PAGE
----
8:00am: Breakfast

 

9:00am – 10:30am

Guest Faculty Lecture: Caitlin Rother (Nonfiction)

Room: Salon 4

Writing True Crime. True crime is almost more about research, interviewing (how to get people to talk to you, and then how to get what you need to write scenes, which can be quite challenging) and structure than it is about pure writing. In this lecture, we’ll go through a hypothetical research exercise, examine best methods, and discuss how you go from reading about a crime to writing about a crime. I will give an overview how I put together a true crime book, from inception — settling on a book-worthy murder case that I know that I can and will want to live with for the next few years — through the research and interviewing phases, as I come up with, and often rethink, the narrative structure based on who and what information to which I can get access. Then I will lead them through a research exercise for one of the projects they are currently working on, using examples from my own book projects to show what works and what doesn’t.

 9:00am – 10:30am

Faculty Lecture: Jill Alexander Essbaum (Poetry)

Room: Salon 6

Texts, Textures, Textiles: Threading Narrative Through Verse, Weaving Lyricism Into Prose. Ever sewn a quilt?  No?  Good.  I haven’t either.  But here’s what I know about quilting—you got squares and you got thread.  Thread fastens square to square.  Voila: quilt.  And you need both.  Otherwise all you have is piles of fabric and tangles of string.  You get the picture. Many of us write in more than one genre.  And it’s inevitable that one will feed the other.  Poems grow plots, your stories wax poetic, and all is right with the world.  But what if it’s not?  Can a poem be too narrative?  Can prose be too poemy?  Where do the forms converge?  Where do they part ways?  Which is thread and which is cloth?  How do I sew it all together?  When should I rip out the seams? Does it matter? Do I care?  In this lecture we’ll explore the ways that prose and poetry work upon each other (and occasionally, work against each other) and consider some techniques to employ, as well as pitfalls to avoid, and bad habits to break so that everything you write will make your reader long to tuck into it.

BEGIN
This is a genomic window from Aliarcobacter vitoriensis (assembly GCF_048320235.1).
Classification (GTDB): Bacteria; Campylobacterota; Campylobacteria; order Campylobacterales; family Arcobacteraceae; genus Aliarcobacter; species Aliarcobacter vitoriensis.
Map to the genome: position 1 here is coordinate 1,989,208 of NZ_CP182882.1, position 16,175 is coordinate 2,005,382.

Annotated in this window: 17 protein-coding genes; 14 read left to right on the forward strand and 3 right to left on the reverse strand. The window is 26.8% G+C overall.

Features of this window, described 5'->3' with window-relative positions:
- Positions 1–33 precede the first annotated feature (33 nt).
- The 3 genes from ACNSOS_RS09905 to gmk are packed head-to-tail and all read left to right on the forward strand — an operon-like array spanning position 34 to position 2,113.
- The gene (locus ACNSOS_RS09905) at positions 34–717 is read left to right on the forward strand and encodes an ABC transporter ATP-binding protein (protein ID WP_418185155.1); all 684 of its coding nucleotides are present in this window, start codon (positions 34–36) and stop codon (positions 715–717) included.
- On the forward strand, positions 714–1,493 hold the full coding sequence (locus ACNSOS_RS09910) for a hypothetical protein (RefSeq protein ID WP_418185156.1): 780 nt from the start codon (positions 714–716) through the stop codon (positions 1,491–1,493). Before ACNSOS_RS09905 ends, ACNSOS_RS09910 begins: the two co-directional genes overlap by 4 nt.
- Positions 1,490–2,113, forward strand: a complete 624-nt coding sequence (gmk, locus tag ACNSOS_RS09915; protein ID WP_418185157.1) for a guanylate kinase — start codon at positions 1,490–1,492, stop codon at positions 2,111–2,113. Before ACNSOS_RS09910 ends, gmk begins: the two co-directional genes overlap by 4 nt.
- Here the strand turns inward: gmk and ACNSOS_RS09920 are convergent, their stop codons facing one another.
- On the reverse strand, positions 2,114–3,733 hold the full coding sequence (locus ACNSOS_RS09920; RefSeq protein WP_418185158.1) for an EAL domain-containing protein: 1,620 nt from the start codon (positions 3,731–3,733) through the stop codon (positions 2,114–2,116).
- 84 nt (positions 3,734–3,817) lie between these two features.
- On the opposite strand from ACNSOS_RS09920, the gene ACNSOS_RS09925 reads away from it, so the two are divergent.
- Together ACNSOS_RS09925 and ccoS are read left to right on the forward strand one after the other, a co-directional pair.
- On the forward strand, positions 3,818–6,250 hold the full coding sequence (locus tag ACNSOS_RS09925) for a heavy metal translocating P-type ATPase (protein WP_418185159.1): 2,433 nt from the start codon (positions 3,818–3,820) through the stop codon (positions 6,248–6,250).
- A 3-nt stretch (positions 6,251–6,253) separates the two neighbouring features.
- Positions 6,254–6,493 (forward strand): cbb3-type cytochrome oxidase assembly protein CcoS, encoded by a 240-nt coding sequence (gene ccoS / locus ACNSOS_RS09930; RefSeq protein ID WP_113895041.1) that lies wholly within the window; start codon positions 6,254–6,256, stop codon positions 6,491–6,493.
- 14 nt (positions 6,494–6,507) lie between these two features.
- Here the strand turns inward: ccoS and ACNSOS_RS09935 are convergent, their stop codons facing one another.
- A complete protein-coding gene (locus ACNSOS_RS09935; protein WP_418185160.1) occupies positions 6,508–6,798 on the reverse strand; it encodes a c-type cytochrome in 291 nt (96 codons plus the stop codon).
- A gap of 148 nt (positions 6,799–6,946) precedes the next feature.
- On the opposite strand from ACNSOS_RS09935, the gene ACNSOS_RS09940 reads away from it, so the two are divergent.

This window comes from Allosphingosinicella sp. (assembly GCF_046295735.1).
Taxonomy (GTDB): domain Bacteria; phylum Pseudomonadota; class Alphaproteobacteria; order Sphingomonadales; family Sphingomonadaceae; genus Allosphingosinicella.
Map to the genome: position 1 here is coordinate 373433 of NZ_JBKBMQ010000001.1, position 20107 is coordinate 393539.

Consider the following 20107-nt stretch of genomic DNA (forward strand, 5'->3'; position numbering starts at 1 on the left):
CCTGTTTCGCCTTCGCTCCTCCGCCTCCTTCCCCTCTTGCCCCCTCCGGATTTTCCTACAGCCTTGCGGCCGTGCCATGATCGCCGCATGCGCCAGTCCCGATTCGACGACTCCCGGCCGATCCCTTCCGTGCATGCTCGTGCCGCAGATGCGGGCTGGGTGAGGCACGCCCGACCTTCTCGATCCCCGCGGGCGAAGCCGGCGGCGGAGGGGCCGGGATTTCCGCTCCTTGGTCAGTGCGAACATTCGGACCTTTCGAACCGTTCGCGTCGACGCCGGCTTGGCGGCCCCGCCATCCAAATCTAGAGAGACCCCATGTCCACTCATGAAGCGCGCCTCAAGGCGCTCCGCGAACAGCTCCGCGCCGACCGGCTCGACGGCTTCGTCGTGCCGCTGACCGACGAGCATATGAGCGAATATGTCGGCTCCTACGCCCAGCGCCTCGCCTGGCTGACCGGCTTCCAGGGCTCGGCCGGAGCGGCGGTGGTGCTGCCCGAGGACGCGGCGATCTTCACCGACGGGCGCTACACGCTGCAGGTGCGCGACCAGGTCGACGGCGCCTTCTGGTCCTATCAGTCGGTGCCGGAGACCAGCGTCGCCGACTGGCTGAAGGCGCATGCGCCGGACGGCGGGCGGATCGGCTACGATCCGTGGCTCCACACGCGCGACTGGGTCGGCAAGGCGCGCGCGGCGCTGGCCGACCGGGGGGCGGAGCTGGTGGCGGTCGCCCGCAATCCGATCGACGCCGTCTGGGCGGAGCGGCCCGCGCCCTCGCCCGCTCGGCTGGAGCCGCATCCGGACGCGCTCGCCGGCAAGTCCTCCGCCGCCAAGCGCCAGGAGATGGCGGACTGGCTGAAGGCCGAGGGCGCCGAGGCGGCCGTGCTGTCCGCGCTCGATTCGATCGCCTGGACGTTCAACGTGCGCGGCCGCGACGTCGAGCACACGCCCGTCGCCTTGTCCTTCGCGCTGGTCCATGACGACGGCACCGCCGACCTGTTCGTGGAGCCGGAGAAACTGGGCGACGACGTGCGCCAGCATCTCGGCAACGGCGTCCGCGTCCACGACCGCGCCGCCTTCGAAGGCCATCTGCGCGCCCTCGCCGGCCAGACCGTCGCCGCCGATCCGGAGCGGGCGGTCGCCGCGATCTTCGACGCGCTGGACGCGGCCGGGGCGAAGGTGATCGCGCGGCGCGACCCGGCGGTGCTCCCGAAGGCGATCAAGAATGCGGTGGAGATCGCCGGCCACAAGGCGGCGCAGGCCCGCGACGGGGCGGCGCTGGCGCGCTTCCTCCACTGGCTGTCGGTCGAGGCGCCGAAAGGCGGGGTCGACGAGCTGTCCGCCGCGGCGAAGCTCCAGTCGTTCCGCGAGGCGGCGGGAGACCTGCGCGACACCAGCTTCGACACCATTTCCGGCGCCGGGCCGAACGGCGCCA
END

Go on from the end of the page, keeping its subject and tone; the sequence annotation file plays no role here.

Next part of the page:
10:30am – 11:000m

Graduate Lecture: Marion Ruybalid (Nonfiction)

Room: Salon 4

Similar Patterns in Unique Structures. What makes a story unique, but relatable at the same time? In memoirs that cover childhood through young adulthood, one may stumble into similar themes. For example, authors will address themes such as childhood, fitting in, sexuality, and grief, but these topics are presented differently. In this lecture, we will examine the structure of three memoirs, Lucy Grealy’s Autobiography of a Face, Emily Rapp’s Poster Child, and Elizabeth Kim’s Ten Thousand Sorrows, in order to examine how book structure can be a powerful tool in creating a unique experience for the reader.

10:30am – 11:000m

Graduate Lecture: Nancy Wilder-Trippel (Poetry)

Room: Salon 4

Rhyme Travel. The phone rings.  It’s a recital for a reading…and you are invited!  You and a whole chorus line of other poets! Because a poem is like a dance and a poet is like a choreographer, your breath is like the meter.   How does a poem move across the page’s stage? What are the steps? In what the poet Charles Olson calls ‘Projective Verse’, the poem is determined by the interaction between the ear and the pressure of the breath. What is said is what is heard. In this sense, all poems are performances. Language is active.  Content is shaped through form. This lecture will explore the process that creates the dance of words that becomes the poem.

 

12:00pm – 1:00pm: Lunch

1:00pm – 2:30pm